The U.S. Environmental Protection Agency and the Casmalia Steering Committee have identified a wide range of toxic contamination throughout the Casmalia Resources hazardous waste management facility, which has been closed since 1991.

More than 300 chemicals, including metals, volatile and semivolatile organic compounds and both dense-component and light-component nonaqueous phase liquids, have been detected in the soil, surface water and underground aquifers.

Health impacts from exposure to those toxic materials can range from moderate to life-threatening, depending on the method, duration and intensity of the exposure.

Here’s a look at some of the pollutants found on the site and the potential health effects from exposure to them.

Nonaqueous phase liquid groundwater pollutants generally include chlorinated solvents, wood preservatives like creosote and pentachlorophenol, coal tars and pesticides.

Human health impacts from exposure to creosote and coal tar include increased risks of bladder and lung cancers and multiple myeloma.

Exposure to pentachlorophenol can damage the liver, kidneys, blood, lungs, nervous system, immune system, gastrointestinal tract, skin, eyes and mouth and, in large enough amounts, can cause the cells to produce heat, raising body temperature to the point of organ failure and death.

Chlorinated solvent exposure can lead to fatigue, headaches, chronic skin problems, damage to the nervous system, kidneys and liver and various cancers.

Exposure to pesticides, depending on the type, can result in increased risks of leukemia, lymphoma and cancers of the brain, kidneys, breasts, prostate, pancreas, liver, lungs and skin, neurological damage, dermatitis, diabetes, altered fetal growth, birth defects, fetal death, reduced male fertility, genetic alterations to sperm and altered hormone function.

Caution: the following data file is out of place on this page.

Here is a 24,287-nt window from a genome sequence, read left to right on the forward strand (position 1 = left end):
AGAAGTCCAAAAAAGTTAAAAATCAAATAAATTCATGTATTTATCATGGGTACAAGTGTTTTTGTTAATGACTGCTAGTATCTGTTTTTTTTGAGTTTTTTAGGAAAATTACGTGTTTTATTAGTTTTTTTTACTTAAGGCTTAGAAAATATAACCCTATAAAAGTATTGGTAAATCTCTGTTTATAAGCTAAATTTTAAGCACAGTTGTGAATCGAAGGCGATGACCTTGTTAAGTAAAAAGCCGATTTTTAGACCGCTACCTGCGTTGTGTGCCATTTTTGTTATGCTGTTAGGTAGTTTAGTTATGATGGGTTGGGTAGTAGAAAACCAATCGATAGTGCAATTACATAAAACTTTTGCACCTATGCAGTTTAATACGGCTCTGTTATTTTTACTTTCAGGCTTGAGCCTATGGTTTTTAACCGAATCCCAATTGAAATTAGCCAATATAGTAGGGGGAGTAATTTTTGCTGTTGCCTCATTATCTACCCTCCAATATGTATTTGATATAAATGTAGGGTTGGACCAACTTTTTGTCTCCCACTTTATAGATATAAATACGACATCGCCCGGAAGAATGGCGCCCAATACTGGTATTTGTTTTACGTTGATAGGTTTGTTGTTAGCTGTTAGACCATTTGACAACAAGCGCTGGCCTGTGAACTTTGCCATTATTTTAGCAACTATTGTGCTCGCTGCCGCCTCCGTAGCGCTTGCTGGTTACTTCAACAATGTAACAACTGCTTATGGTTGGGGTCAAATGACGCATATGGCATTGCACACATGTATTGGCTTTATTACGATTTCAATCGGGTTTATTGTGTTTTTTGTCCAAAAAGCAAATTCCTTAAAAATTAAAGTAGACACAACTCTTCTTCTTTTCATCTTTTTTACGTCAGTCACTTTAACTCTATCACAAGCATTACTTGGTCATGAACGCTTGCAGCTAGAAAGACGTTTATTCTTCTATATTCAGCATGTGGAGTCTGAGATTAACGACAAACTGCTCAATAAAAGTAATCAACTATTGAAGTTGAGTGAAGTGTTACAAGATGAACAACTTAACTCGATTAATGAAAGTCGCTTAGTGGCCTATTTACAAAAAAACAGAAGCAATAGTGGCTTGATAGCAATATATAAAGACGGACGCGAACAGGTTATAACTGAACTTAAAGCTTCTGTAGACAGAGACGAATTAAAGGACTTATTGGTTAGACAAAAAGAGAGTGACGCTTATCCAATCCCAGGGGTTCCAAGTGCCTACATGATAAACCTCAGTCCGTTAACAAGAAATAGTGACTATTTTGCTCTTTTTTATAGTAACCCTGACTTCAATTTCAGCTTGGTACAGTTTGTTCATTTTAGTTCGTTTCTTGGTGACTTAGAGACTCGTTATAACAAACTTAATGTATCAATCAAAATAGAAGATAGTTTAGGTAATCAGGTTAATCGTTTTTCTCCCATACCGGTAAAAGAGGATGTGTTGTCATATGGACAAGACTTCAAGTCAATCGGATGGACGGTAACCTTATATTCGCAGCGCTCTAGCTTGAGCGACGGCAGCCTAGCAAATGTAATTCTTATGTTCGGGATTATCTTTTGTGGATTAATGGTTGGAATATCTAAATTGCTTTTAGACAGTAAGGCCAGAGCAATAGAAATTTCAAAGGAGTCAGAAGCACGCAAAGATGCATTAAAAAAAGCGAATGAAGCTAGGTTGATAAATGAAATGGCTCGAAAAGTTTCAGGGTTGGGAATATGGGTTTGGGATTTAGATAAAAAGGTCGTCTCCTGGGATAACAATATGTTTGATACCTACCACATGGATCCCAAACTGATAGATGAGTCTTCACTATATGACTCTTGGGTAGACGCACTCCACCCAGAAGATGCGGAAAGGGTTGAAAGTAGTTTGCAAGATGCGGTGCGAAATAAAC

Volatile and semivolatile organic compounds consist of carbon combined with such elements as hydrogen, oxygen, fluorine, chlorine, bromine, sulfur and nitrogen, and health problems they can cause depend on the compound, how the exposure comes about and the length and intensity of the exposure.

Impacts can range from relatively mild and short-term issues like eye and respiratory tract irritation, headaches, dizziness, visual disorders, fatigue, loss of coordination, allergic skin reactions, nausea, and memory impairment to more severe and long-term problems like liver, kidney and central nervous system damage.

Metals most commonly found in contaminated groundwater include arsenic, cadmium, chromium, copper, lead, nickel and zinc, and they also cause a wide range of health problems.

Depending on the metal and amount of exposure, they can lower energy levels, damage the brain, lungs, kidneys, liver, blood composition, chromosomes and DNA, cause thickening and altered pigmentation of the skin and interfere with enzyme regulation.

Metal exposure can also lead to cellular degeneration, memory problems, brain necrosis, behavioral changes and physical, muscular and neurological degenerative processes that imitate such diseases as multiple sclerosis, Parkinson's disease, Alzheimer's disease and muscular dystrophy.

Some metals can also contribute to incidences of bronchitis, asthma and other respiratory problems and can cause skin, lung, bladder and kidney cancers.


News Editor

Mike Hodgson is news editor at the Santa Ynez Valley News, where he writes about local government, special events and the people who live in the Valley. He has been a photographer, writer, news editor and managing editor at weekly newspapers since 1972

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